Environmental health agency ESR has called for a new stocktake of the country's waterways after an independent test at three Canterbury rivers revealed dangerous disease-causing bacteria and antibiotic-resistant E. coli.

Fish and Game commissioned the independent testing after anglers raised concerns about the potential risk of infection they were running due to river pollution and the increasing number of dairy cows in Canterbury.

The tests samples were collected from the Ashley, Selwyn and Rangitata rivers in May and September and tested by Massey University's Institute of Agriculture and Environment.

The findings showed the presence of E. coli, antibiotic-resistant E. coli and a dangerous strain of bacteria called shiga toxin-producing E. coli or STEC.


STEC infection is a notifiable disease and a strain of E. coli which produces shiga toxin that can cause severe disease, including bloody diarrhea and kidney failure.

The two most common E. coli strains found in the testing only come from ruminants, such as cows.

Experts consulted by Fish and Game said the test results showed all these harmful organisms were present at levels that may impact on human health.

Fish and Game New Zealand chief executive Martin Taylor said the results were disturbing.

"We undertook the testing based on local anglers' concerns and began with samples taken from above and below the biggest farms on the Ashley, Selwyn and Rangitata rivers," Taylor said.

"What we found in the first tests was so alarming, we actually did a second round of testing to confirm the findings, as well as consulting health authorities to get their expert opinions.

"The results suggest these organisms are now common in our water ways - if this is the case, then it certainly is concerning from a public health standpoint."

Taylor said with the holiday season about to begin, the test results are a wakeup call.


"In plain language, the results indicate swimming in these rivers could be like playing Russian roulette with the health of you and your family.

"What we have found indicates the proper authorities urgently need to undertake more testing to establish the extent of the problem, along with action to ensure people are kept safe."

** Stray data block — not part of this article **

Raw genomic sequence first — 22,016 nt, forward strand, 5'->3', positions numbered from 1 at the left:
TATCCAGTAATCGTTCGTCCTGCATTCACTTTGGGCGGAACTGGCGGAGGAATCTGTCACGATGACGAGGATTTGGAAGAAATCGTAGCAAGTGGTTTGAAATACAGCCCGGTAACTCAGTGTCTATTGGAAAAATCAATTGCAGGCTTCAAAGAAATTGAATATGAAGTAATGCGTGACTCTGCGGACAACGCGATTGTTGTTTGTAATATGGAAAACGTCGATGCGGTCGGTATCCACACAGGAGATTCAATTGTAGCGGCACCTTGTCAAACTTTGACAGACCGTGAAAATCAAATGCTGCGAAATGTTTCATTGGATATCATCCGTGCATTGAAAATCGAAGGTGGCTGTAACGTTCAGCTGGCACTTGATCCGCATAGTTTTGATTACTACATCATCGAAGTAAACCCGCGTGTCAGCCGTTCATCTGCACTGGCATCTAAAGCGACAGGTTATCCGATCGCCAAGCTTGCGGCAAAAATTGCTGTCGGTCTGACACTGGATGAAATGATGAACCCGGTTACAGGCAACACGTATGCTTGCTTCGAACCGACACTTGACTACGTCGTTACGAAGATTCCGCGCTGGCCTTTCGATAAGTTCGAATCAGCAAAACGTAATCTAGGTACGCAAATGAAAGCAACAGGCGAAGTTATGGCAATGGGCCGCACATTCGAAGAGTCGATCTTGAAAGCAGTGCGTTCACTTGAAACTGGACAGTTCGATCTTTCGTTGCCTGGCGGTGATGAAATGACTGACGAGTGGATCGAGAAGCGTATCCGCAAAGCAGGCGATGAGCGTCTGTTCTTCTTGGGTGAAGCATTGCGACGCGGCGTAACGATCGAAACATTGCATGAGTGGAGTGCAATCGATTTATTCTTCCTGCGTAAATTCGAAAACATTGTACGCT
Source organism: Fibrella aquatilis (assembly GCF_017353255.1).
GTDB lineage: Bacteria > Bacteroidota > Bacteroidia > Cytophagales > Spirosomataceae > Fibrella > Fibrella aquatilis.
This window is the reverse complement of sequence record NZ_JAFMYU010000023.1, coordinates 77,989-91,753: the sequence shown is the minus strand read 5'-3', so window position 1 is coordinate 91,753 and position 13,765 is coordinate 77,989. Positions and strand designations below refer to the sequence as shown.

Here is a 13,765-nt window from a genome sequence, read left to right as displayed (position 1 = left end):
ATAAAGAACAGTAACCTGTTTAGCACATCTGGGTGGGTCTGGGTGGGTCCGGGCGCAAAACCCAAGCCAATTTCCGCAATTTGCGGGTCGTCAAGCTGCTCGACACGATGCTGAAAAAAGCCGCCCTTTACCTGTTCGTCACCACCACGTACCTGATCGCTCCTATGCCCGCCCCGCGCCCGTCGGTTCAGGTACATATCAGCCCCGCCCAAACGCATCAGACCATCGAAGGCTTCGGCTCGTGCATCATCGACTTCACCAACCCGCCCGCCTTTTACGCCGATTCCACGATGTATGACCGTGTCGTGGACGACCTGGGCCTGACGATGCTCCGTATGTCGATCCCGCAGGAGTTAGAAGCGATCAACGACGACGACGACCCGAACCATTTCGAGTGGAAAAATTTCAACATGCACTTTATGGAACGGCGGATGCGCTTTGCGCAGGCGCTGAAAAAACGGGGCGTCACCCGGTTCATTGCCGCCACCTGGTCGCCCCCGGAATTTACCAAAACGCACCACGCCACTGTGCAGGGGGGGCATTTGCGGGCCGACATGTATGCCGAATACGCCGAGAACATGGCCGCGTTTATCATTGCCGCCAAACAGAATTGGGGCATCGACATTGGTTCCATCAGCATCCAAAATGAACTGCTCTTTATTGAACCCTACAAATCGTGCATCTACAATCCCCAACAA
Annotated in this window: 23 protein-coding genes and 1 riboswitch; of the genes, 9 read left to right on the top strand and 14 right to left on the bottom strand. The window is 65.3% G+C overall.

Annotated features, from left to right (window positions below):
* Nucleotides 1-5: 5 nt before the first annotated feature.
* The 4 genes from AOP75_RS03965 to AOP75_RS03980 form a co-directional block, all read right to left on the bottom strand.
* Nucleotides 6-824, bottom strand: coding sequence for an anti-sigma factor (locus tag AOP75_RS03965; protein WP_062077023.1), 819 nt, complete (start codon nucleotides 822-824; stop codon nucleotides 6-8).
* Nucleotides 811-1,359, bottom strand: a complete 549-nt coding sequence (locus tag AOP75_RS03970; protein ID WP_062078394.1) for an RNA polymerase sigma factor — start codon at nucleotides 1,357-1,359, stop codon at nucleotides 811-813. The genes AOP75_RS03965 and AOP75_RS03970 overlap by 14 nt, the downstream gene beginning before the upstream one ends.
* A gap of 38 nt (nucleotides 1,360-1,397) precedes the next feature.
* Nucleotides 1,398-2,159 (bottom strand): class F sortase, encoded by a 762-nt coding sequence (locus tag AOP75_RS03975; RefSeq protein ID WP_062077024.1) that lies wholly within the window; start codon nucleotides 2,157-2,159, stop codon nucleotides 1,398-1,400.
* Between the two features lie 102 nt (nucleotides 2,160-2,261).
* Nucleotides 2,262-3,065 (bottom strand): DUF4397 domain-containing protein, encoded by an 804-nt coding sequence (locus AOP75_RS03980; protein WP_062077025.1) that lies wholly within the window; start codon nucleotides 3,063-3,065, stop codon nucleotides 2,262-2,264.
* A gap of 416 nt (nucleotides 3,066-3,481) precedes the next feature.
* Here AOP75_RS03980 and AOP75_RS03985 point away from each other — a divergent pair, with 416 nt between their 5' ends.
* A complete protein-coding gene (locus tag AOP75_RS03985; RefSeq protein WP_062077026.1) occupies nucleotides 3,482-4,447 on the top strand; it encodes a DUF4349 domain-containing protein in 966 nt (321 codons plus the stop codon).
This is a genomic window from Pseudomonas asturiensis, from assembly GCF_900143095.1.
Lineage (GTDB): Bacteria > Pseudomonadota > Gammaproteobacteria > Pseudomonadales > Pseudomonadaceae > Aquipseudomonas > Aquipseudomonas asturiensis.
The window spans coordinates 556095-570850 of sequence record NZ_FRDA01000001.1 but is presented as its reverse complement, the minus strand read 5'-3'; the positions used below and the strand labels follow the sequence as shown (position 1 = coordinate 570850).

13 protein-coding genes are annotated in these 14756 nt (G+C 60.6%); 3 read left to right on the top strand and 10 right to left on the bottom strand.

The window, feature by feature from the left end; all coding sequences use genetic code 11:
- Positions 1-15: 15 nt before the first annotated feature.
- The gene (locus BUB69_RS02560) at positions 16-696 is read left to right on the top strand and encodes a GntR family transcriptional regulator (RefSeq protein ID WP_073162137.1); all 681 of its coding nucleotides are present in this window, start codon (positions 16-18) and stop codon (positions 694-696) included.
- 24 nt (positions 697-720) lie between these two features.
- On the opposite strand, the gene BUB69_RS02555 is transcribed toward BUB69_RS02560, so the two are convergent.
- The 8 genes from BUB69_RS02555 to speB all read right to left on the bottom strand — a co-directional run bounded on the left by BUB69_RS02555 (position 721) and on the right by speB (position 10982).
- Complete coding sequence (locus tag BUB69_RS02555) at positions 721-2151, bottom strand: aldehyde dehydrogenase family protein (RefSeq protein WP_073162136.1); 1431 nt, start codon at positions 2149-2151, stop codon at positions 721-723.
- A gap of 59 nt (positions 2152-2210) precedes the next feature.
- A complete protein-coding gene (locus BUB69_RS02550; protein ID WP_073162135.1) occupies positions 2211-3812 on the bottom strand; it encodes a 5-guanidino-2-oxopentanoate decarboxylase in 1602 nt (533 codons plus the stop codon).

He suspected the contamination could largely be blamed on intensive dairy farming in the region, which was now home to 1.3 million cows.

"These test results show that the sheer number of cows on the Canterbury Plains and in areas like Southland and Taranaki are creating not just environmental problems but also human health issues," he said.

"Regional and district councils also need to be doing a much better job of enforcing the rules and protecting our waterways and the New Zealanders who use them."

In response to the tests, ESR said they stressed the importance of the need for a freshwater microbiological survey of New Zealand rivers.

The last time a national survey was completed was almost 20 years ago and since then there have been significant changes in land use, management practices and marked improvements in testing and analysis.

In 2003, the Ministry for the Environment and the Ministry of Health developed Microbiological Water Quality Guidelines for Freshwater Recreation Areas.

But the previous study did not look for antimicrobial resistant organisms nor pathogenic E.coli, such as STEC.

ESR's health and environment general manager Libby Harrison said the level of E.coli bacteria in water had become a proxy for water quality.

Hundreds of millions of dollars were being spent to meet guideline values – and in some regions, 70 per cent of rivers don't meet these guidelines.

What was needed was an updated national microbiological survey and a revised risk assessment to determine the relationship between microbial indicators and pathogens.

"What this latest report in the media highlights is that a survey is well overdue because of the important relationship of the health of our rivers to public health," Harrison said.

"It will also help ensure that the significant amount of money being spent by councils and the public to meet water quality guidelines is appropriately targeted, based on the latest science."